Police body cameras can improve trust between officers and citizens while providing valuable evidence to ensure fairer trial results, according to a Northeastern study of a year-long pilot project involving police body cameras in Boston.
“The basic takeaway is that body cameras generate a small but significant benefit in terms of civility, without interfering with the way officers do their job on a day-to-day basis,” said co-author Anthony Braga, a Distinguished Professor of Criminal Justice at Northeastern.
“One of the surprises was how valuable these videos are at trial for both prosecutors and defense attorneys,” he said. “Both sides said they believe videos make the results of court actions more just.”
The city plans to gradually expand the use of body cameras and has already allotted $2 million for the purchase of 400 additional cameras, according to a statement by Boston Mayor Martin J. Walsh.
“This study shows the potential value that body cameras can have as part of our overall strategy for strengthening ties between law enforcement and the residents they serve,” Walsh said.
Boston police superintendent William Gross also praised the program, saying in a statement that it has been “very important in understanding firsthand what members of the community believe will help the city move forward and how technology can play a role.” Gross has been named the successor to Boston police commissioner William B. Evans, who plans to step down on Saturday.
Braga noted that the presence of cameras did not change the number or type of interactions police had with the public, nor did it affect their interactions based on race, ethnicity, or gender.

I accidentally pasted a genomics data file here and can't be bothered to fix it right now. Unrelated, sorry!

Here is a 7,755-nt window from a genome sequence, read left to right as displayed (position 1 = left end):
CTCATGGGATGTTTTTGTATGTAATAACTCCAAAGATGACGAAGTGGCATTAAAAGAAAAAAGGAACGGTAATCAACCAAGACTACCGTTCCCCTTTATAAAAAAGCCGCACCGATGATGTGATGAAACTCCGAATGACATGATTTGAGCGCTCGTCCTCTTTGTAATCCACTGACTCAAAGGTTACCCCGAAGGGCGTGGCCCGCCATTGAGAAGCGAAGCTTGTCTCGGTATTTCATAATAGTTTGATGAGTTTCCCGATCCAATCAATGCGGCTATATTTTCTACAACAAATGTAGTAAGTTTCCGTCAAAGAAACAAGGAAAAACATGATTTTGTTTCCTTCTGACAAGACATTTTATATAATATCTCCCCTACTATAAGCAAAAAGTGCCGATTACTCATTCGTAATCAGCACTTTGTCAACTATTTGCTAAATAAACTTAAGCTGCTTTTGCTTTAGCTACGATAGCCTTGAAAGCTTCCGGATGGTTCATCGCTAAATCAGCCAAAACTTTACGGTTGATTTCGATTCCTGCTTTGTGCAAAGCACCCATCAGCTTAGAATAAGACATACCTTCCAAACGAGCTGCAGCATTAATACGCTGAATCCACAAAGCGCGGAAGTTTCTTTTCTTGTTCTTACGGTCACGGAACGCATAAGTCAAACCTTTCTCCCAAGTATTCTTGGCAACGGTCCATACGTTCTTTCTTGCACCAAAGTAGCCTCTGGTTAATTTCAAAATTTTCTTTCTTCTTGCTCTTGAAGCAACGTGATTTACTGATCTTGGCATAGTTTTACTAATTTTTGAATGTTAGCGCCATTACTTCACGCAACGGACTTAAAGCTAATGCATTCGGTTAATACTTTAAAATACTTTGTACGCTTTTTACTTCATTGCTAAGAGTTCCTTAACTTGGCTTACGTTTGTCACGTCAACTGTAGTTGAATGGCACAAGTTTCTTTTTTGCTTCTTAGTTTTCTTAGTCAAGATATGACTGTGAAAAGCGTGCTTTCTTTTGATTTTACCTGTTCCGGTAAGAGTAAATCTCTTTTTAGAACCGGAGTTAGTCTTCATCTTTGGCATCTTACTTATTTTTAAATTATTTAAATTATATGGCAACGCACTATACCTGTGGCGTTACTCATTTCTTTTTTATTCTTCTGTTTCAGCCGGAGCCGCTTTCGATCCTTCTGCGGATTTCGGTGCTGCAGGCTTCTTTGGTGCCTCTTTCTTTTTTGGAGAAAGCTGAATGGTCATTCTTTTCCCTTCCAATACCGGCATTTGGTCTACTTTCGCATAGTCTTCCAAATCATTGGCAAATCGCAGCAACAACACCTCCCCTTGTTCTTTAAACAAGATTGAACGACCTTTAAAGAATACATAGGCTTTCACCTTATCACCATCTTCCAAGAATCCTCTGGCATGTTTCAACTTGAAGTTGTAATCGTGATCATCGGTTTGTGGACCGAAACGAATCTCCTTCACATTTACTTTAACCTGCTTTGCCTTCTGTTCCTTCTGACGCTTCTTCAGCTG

“That’s all good news,” said Braga. “There was no change in the way they work, but the cameras did de-escalate a small but meaningful number of events.”
Body cameras can also improve police training and educate the community about the challenges and responsibilities faced by police officers, according to the report, which was released Thursday.
McDevitt, who conducted extensive interviews for the study, said the body camera project has received strong support across a wide variety of groups, including citizens, activists, police officers, lawyers, and more.
The study involved two primary measures: citizen complaints against officers and the number of times officers used force to handle a situation. These “use of force” reports, which are mandatory, provide an indication of how often officers can diffuse tense situations without physical intervention.
Braga said both measures were small compared to other urban police departments, and emphasized that these numbers had already improved dramatically in the four years prior to the pilot project. From 2013 to 2017, citizen complaints against the Boston Police Department dropped 46 percent and use-of-force reports decreased 52 percent.
However, the pilot program demonstrated that body cameras help the Boston police improve even more in both areas.
When comparing the 140 officers wearing body cameras with a similar number of randomly selected officers without cameras, Braga said there was a “small but meaningful” decline in both complaints and use of force. The group of 140 officers wearing cameras produced one fewer complaint and one fewer use-of-force report per month compared to the group without cameras.
The yearlong project produced 38,200 videos covering more than 46,000 hours. The authors said the quality of both the video and audio was good even at night and in bad weather. In addition to providing excellent evidence for prosecutors and defense attorneys, the report noted their value in police training and educating the community about how police officers handled confusing, emotional, and dangerous situations on a regular basis.
“The reality is that we have a good police department in Boston that interacts respectfully with citizens most of the time—and the videos show that,” said McDevitt.